In subsequent years, XYZ's earned surplus will change by the amount of each year's net income, less dividends.

The statement of earned surplus summarizes changes in earned surplus for a fiscal period, and total earned surplus appears in the shareholders' equity portion of the balance sheet. This means that every dollar of earned surplus is essentially another dollar of shareholders' equity.

A company's board of directors may "appropriate" some or all of the company's earned surplus when it wants to restrict dividend distributions to shareholders. Appropriations are usually done at the board's discretion, although bondholders may contractually require the board to do so. Appropriations appear as a special account in the earned surplus section. When an appropriation is no longer needed, it is transferred back to earned surplus. Because earned surplus is not cash, a company may fund appropriations by setting aside cash or marketable securities for the projects indicated in the appropriation.

Why It Matters

It is important to understand that earned surplus does not represent extra cash or cash left over after the payment of dividends. Rather, earned surplus demonstrates what a company did with its profits; they are the amount of profit the company has reinvested in the business since its inception. These reinvestments are either asset purchases or liability reductions.

Earned surplus somewhat reflects a company's dividend policy, because it reflects a company's decision to either reinvest profits or pay them out to shareholders. Ultimately, most analyses of earned surplus focuses on evaluating which action generated or would generate the highest return for the shareholders.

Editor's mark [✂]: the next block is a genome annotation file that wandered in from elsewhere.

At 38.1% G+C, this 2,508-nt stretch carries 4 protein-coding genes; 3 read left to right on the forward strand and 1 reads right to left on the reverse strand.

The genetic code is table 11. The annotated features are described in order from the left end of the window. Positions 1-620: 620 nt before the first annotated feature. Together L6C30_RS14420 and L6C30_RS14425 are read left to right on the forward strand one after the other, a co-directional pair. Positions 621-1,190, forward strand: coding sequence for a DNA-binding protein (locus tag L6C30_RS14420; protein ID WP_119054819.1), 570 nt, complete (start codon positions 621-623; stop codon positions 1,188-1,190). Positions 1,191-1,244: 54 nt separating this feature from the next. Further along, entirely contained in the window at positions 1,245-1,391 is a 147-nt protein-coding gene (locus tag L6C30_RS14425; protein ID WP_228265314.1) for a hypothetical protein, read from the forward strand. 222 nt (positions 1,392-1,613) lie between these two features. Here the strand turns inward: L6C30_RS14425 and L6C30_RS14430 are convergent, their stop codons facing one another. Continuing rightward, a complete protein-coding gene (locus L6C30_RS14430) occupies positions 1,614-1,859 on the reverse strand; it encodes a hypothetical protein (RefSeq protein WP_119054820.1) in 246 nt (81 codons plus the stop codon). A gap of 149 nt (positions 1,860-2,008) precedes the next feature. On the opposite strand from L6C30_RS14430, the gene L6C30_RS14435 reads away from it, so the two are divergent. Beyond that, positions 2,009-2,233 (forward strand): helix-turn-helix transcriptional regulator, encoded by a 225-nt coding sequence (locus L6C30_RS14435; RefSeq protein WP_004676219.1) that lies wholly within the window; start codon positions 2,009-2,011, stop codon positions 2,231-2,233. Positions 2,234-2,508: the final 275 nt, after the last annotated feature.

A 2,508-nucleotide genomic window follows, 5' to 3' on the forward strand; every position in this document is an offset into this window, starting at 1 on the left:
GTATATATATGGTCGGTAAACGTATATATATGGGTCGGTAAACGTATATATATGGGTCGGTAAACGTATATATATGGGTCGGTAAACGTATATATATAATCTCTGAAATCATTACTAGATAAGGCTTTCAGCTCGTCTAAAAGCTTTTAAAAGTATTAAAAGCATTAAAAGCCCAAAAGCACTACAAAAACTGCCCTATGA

Most of these analyses involve comparing earned surplus per share to profit per share over a specific period, or they compare the amount of capital retained to the change in share price during that time. Both of these methods attempt to measure the return management generated on the profits it plowed back into the business. Look-through earnings, a method developed by Warren Buffett that accounts for taxes, is another method in this vein.

Capital-intensive industries and growing industries tend to retain more of their earnings than other industries because they require more asset investment just to operate. Also, because earned surplus represents the sum of profits less dividends since inception, older companies may report significantly higher earned surplus than identical younger ones.

This is why comparison of earned surplus is difficult but generally most meaningful among companies of the same age and within the same industry, and the definition of "high" or "low" earned surplus should be made within this context.

Source: Investing Answers

surplus

noun

English Language Learners Definition of surplus

 (Entry 1 of 2)

: an amount (such as an amount of money) that is more than the amount that is needed

surplus

adjective

English Language Learners Definition of surplus (Entry 2 of 2)

: more than the amount that is needed

surplus

noun
sur·​plus | \ ˈsər-pləs How to pronounce surplus (audio) \

Kids Definition of surplus

 (Entry 1 of 2)

: an amount left over : excess

surplus

adjective

Kids Definition of surplus (Entry 2 of 2)

: left over : extra surplus wheat

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surplus

noun
sur·​plus | \ ˈsər-ˌpləs How to pronounce surplus (audio) \

Legal Definition of surplus

1a : an amount that remains when a use or need is satisfied
b : an excess of receipts over disbursements
c : the value of assets after subtracting liabilities
2 : an excess of the net worth of a corporation over the par value of its capital stock — compare undivided profits
capital surplus
: all surplus other than earned surplus
earned surplus
: the surplus that remains after deducting losses, distributions to stockholders, and transfers to capital stock accounts
paid-in surplus
: surplus resulting from the sale of stock at amounts above par

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Comments on surplus